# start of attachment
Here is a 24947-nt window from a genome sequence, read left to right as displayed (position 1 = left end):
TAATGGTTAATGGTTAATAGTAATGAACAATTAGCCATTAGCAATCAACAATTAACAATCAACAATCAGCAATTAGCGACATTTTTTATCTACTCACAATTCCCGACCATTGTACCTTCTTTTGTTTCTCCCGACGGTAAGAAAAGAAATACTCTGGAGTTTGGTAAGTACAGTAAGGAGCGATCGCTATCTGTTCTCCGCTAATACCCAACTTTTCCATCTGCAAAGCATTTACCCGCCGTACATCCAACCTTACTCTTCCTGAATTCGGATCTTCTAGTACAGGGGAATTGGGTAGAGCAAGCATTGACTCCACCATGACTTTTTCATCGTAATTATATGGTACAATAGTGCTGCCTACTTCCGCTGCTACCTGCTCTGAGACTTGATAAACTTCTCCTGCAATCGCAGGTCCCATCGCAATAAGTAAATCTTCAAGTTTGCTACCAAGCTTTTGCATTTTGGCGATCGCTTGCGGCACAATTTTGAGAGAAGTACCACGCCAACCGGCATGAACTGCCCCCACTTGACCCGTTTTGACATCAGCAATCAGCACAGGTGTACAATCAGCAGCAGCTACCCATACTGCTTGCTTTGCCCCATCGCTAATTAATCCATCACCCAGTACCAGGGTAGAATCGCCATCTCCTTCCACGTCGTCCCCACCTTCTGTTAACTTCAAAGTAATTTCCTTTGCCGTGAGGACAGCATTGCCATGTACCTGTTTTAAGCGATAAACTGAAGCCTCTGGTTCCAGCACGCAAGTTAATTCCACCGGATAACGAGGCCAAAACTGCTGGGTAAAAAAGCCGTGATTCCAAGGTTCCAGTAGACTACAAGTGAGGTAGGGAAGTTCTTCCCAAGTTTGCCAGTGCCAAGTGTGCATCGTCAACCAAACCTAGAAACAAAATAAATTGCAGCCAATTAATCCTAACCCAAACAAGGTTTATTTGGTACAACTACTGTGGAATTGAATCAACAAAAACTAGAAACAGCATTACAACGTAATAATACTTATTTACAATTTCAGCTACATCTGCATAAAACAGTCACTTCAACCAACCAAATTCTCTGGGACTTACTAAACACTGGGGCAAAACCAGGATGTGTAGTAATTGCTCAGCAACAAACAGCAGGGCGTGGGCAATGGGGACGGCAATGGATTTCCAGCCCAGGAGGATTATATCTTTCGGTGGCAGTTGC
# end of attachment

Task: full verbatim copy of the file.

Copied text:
Here is a 24947-nt window from a genome sequence, read left to right as displayed (position 1 = left end):
TAATGGTTAATGGTTAATAGTAATGAACAATTAGCCATTAGCAATCAACAATTAACAATCAACAATCAGCAATTAGCGACATTTTTTATCTACTCACAATTCCCGACCATTGTACCTTCTTTTGTTTCTCCCGACGGTAAGAAAAGAAATACTCTGGAGTTTGGTAAGTACAGTAAGGAGCGATCGCTATCTGTTCTCCGCTAATACCCAACTTTTCCATCTGCAAAGCATTTACCCGCCGTACATCCAACCTTACTCTTCCTGAATTCGGATCTTCTAGTACAGGGGAATTGGGTAGAGCAAGCATTGACTCCACCATGACTTTTTCATCGTAATTATATGGTACAATAGTGCTGCCTACTTCCGCTGCTACCTGCTCTGAGACTTGATAAACTTCTCCTGCAATCGCAGGTCCCATCGCAATAAGTAAATCTTCAAGTTTGCTACCAAGCTTTTGCATTTTGGCGATCGCTTGCGGCACAATTTTGAGAGAAGTACCACGCCAACCGGCATGAACTGCCCCCACTTGACCCGTTTTGACATCAGCAATCAGCACAGGTGTACAATCAGCAGCAGCTACCCATACTGCTTGCTTTGCCCCATCGCTAATTAATCCATCACCCAGTACCAGGGTAGAATCGCCATCTCCTTCCACGTCGTCCCCACCTTCTGTTAACTTCAAAGTAATTTCCTTTGCCGTGAGGACAGCATTGCCATGTACCTGTTTTAAGCGATAAACTGAAGCCTCTGGTTCCAGCACGCAAGTTAATTCCACCGGATAACGAGGCCAAAACTGCTGGGTAAAAAAGCCGTGATTCCAAGGTTCCAGTAGACTACAAGTGAGGTAGGGAAGTTCTTCCCAAGTTTGCCAGTGCCAAGTGTGCATCGTCAACCAAACCTAGAAACAAAATAAATTGCAGCCAATTAATCCTAACCCAAACAAGGTTTATTTGGTACAACTACTGTGGAATTGAATCAACAAAAACTAGAAACAGCATTACAACGTAATAATACTTATTTACAATTTCAGCTACATCTGCATAAAACAGTCACTTCAACCAACCAAATTCTCTGGGACTTACTAAACACTGGGGCAAAACCAGGATGTGTAGTAATTGCTCAGCAACAAACAGCAGGGCGTGGGCAATGGGGACGGCAATGGATTTCCAGCCCAGGAGGATTATATCTTTCGGTGGCAGTTGC